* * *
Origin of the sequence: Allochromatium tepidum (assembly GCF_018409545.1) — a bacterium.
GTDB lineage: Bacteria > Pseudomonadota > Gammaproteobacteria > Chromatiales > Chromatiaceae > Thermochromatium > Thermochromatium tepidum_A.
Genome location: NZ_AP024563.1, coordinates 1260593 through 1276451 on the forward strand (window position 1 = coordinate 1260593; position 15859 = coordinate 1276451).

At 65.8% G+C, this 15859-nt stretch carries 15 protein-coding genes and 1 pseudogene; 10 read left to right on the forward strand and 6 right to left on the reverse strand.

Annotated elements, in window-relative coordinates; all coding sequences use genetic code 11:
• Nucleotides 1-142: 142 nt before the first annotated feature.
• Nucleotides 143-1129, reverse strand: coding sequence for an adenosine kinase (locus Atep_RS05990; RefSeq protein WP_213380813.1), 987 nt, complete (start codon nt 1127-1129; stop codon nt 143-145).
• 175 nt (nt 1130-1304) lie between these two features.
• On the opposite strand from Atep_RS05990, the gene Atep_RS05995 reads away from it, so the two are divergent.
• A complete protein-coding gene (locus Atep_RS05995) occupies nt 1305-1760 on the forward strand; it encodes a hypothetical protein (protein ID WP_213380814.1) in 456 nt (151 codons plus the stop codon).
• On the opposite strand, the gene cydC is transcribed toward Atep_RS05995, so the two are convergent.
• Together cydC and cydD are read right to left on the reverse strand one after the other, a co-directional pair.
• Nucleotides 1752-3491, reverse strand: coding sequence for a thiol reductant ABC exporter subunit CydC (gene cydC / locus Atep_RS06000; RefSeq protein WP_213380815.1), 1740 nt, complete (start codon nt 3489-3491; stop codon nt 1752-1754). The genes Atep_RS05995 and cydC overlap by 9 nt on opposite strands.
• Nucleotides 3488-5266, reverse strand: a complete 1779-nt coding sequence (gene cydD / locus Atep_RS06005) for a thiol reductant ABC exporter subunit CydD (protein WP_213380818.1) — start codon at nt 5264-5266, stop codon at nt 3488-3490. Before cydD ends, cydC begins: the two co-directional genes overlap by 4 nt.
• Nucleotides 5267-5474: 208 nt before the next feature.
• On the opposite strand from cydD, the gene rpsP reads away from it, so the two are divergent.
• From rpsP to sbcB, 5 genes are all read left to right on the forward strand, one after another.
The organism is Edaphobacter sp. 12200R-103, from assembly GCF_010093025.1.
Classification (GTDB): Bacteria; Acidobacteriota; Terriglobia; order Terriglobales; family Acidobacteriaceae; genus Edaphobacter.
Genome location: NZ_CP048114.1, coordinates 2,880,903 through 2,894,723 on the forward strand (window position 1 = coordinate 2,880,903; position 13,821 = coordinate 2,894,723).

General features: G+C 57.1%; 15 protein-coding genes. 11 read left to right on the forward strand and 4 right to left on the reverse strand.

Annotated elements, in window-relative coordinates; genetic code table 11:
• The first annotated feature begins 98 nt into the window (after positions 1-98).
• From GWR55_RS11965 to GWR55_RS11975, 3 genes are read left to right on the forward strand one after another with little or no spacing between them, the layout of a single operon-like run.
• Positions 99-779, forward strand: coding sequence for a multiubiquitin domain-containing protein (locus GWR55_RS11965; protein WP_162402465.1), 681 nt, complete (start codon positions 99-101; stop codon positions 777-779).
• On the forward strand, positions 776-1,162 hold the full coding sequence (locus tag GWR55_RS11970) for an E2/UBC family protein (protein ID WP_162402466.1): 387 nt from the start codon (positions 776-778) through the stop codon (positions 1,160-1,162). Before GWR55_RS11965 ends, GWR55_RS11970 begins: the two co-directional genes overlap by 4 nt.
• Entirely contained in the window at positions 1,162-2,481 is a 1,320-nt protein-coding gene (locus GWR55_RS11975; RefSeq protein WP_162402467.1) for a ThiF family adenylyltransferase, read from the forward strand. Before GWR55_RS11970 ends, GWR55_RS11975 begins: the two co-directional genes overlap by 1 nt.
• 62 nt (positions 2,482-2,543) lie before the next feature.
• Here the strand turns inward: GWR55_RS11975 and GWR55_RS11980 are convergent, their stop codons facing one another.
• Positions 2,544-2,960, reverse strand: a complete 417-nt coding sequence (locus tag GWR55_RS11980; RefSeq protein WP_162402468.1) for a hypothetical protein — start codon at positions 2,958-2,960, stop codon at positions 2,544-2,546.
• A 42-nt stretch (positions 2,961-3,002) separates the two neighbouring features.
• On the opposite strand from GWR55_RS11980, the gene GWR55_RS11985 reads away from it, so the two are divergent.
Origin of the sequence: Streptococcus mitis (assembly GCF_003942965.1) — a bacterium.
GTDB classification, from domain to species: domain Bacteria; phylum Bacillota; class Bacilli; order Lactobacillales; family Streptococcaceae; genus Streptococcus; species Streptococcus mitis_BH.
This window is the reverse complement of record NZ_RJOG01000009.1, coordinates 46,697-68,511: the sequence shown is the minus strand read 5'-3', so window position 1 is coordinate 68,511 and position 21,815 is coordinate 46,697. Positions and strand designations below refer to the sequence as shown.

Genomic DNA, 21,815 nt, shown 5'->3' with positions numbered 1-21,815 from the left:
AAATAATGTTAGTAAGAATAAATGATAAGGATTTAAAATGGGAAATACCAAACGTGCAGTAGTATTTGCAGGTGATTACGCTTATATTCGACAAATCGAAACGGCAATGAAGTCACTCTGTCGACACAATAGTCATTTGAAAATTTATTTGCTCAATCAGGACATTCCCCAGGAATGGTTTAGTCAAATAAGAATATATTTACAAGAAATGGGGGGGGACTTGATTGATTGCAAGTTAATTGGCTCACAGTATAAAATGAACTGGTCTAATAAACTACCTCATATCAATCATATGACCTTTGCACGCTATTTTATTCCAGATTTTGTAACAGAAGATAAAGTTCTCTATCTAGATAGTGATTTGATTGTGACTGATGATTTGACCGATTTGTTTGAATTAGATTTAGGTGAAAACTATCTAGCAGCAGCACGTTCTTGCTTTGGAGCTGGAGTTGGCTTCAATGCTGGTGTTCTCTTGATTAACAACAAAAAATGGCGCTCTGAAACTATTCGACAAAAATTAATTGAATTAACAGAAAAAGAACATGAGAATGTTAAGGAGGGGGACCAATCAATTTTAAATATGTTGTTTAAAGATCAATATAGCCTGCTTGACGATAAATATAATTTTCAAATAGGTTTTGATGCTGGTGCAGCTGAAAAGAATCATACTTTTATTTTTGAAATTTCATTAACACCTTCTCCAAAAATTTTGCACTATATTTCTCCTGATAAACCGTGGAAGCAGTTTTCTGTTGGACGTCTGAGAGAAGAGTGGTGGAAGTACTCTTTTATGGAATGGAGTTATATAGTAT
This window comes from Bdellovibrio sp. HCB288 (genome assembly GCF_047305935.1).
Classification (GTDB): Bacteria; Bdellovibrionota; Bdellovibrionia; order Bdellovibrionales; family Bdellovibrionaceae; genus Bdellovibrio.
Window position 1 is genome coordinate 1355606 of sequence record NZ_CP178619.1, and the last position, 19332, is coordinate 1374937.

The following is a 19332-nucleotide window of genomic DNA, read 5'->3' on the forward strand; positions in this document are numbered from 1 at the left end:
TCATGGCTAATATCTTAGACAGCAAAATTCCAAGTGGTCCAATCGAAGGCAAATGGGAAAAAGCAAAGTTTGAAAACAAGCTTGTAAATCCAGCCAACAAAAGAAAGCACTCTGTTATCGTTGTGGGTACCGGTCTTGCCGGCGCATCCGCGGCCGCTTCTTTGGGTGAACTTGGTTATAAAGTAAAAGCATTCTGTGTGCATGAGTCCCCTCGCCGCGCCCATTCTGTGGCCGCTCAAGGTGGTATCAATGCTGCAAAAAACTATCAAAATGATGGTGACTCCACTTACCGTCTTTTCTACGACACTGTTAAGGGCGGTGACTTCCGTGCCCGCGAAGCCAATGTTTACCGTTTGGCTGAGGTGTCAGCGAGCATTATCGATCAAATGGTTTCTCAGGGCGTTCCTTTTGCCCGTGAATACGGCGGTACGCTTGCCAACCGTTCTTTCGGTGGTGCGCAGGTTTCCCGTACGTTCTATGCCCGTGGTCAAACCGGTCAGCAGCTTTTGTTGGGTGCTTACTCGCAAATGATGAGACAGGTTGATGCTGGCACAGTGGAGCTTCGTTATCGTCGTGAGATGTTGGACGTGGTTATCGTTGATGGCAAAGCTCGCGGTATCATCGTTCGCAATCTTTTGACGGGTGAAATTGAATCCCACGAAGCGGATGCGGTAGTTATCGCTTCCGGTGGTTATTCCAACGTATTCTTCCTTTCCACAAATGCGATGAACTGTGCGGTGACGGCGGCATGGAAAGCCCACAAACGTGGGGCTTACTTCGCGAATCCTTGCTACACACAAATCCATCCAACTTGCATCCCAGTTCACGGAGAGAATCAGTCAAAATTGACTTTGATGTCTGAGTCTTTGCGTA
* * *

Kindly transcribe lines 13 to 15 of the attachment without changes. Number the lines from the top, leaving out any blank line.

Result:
• Nucleotides 1752-3491, reverse strand: coding sequence for a thiol reductant ABC exporter subunit CydC (gene cydC / locus Atep_RS06000; RefSeq protein WP_213380815.1), 1740 nt, complete (start codon nt 3489-3491; stop codon nt 1752-1754). The genes Atep_RS05995 and cydC overlap by 9 nt on opposite strands.
• Nucleotides 3488-5266, reverse strand: a complete 1779-nt coding sequence (gene cydD / locus Atep_RS06005) for a thiol reductant ABC exporter subunit CydD (protein WP_213380818.1) — start codon at nt 5264-5266, stop codon at nt 3488-3490. Before cydD ends, cydC begins: the two co-directional genes overlap by 4 nt.
• Nucleotides 5267-5474: 208 nt before the next feature.